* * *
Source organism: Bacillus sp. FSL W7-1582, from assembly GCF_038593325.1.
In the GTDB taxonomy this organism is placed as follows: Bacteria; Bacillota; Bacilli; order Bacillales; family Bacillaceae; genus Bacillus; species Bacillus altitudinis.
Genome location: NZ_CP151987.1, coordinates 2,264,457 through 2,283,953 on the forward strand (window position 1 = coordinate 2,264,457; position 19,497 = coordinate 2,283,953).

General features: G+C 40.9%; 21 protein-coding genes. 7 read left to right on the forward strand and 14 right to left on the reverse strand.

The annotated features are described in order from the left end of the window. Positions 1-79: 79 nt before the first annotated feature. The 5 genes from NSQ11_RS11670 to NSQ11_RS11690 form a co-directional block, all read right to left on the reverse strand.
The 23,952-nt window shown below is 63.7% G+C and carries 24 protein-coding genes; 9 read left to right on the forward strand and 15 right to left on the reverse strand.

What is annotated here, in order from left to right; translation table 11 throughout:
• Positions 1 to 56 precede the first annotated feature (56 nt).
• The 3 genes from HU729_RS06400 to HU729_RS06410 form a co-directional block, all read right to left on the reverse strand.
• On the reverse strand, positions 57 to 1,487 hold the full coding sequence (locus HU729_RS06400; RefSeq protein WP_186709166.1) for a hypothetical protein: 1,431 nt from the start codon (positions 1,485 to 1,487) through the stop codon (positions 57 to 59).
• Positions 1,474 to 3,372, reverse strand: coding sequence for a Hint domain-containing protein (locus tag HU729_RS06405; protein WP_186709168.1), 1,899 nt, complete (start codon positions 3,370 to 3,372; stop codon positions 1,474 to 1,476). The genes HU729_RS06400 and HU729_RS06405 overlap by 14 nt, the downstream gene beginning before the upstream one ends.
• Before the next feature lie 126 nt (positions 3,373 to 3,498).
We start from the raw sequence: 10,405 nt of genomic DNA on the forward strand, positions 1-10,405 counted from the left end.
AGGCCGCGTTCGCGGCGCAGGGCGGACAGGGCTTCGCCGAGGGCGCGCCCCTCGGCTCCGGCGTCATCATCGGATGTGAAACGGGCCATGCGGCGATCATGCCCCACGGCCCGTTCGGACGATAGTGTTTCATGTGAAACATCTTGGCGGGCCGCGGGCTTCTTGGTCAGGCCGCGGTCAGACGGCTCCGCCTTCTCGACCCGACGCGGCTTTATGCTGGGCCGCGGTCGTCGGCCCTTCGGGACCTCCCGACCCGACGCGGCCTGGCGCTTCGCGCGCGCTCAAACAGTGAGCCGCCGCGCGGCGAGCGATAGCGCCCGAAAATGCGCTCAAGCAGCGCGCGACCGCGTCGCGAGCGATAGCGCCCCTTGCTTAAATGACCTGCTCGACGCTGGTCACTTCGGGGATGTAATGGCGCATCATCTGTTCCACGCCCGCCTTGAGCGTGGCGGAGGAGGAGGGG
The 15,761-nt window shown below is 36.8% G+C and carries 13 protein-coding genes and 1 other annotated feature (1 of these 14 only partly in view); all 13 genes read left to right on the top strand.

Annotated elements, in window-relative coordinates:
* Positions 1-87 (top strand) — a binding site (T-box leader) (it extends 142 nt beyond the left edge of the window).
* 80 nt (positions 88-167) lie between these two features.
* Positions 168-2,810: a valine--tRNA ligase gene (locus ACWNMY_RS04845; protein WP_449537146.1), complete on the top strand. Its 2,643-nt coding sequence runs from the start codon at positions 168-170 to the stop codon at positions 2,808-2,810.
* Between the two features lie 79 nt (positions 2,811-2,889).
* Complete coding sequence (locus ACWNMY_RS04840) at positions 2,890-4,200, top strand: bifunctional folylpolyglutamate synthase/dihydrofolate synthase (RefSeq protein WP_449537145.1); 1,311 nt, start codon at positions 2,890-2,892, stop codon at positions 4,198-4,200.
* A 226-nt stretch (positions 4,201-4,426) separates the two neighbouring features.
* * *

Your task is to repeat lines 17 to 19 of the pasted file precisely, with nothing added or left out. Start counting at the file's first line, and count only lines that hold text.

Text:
* Positions 1-87 (top strand) — a binding site (T-box leader) (it extends 142 nt beyond the left edge of the window).
* 80 nt (positions 88-167) lie between these two features.
* Positions 168-2,810: a valine--tRNA ligase gene (locus ACWNMY_RS04845; protein WP_449537146.1), complete on the top strand. Its 2,643-nt coding sequence runs from the start codon at positions 168-170 to the stop codon at positions 2,808-2,810.